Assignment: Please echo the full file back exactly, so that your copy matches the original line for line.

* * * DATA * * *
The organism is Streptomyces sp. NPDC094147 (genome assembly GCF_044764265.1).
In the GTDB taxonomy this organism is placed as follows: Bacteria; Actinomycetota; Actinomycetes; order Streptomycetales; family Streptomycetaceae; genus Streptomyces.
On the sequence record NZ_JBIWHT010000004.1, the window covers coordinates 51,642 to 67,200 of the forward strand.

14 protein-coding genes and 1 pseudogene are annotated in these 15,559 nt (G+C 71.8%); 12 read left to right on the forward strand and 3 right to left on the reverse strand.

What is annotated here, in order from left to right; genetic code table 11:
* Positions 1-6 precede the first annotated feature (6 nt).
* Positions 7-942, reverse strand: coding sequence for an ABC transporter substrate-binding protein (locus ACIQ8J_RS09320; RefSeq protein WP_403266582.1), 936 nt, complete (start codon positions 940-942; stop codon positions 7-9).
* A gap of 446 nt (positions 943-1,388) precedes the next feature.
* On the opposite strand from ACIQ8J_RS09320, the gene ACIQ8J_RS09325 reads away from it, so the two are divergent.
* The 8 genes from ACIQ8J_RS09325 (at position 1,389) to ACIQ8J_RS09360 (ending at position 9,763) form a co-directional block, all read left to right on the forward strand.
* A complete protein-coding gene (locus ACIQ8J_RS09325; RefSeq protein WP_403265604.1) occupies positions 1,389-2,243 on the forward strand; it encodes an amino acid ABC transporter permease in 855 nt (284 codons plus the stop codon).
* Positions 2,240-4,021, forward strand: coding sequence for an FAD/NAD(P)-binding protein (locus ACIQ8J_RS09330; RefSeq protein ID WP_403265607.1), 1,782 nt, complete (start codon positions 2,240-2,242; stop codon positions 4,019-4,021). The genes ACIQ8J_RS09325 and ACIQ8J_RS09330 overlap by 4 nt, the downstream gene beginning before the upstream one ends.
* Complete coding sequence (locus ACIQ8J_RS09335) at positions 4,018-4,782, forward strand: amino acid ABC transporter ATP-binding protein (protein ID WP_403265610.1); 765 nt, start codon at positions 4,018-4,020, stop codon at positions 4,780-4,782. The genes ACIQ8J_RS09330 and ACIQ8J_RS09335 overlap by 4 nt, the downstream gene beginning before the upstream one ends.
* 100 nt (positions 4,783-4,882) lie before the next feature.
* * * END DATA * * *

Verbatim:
The organism is Streptomyces sp. NPDC094147 (genome assembly GCF_044764265.1).
In the GTDB taxonomy this organism is placed as follows: Bacteria; Actinomycetota; Actinomycetes; order Streptomycetales; family Streptomycetaceae; genus Streptomyces.
On the sequence record NZ_JBIWHT010000004.1, the window covers coordinates 51,642 to 67,200 of the forward strand.

14 protein-coding genes and 1 pseudogene are annotated in these 15,559 nt (G+C 71.8%); 12 read left to right on the forward strand and 3 right to left on the reverse strand.

What is annotated here, in order from left to right; genetic code table 11:
* Positions 1-6 precede the first annotated feature (6 nt).
* Positions 7-942, reverse strand: coding sequence for an ABC transporter substrate-binding protein (locus ACIQ8J_RS09320; RefSeq protein WP_403266582.1), 936 nt, complete (start codon positions 940-942; stop codon positions 7-9).
* A gap of 446 nt (positions 943-1,388) precedes the next feature.
* On the opposite strand from ACIQ8J_RS09320, the gene ACIQ8J_RS09325 reads away from it, so the two are divergent.
* The 8 genes from ACIQ8J_RS09325 (at position 1,389) to ACIQ8J_RS09360 (ending at position 9,763) form a co-directional block, all read left to right on the forward strand.
* A complete protein-coding gene (locus ACIQ8J_RS09325; RefSeq protein WP_403265604.1) occupies positions 1,389-2,243 on the forward strand; it encodes an amino acid ABC transporter permease in 855 nt (284 codons plus the stop codon).
* Positions 2,240-4,021, forward strand: coding sequence for an FAD/NAD(P)-binding protein (locus ACIQ8J_RS09330; RefSeq protein ID WP_403265607.1), 1,782 nt, complete (start codon positions 2,240-2,242; stop codon positions 4,019-4,021). The genes ACIQ8J_RS09325 and ACIQ8J_RS09330 overlap by 4 nt, the downstream gene beginning before the upstream one ends.
* Complete coding sequence (locus ACIQ8J_RS09335) at positions 4,018-4,782, forward strand: amino acid ABC transporter ATP-binding protein (protein ID WP_403265610.1); 765 nt, start codon at positions 4,018-4,020, stop codon at positions 4,780-4,782. The genes ACIQ8J_RS09330 and ACIQ8J_RS09335 overlap by 4 nt, the downstream gene beginning before the upstream one ends.
* 100 nt (positions 4,783-4,882) lie before the next feature.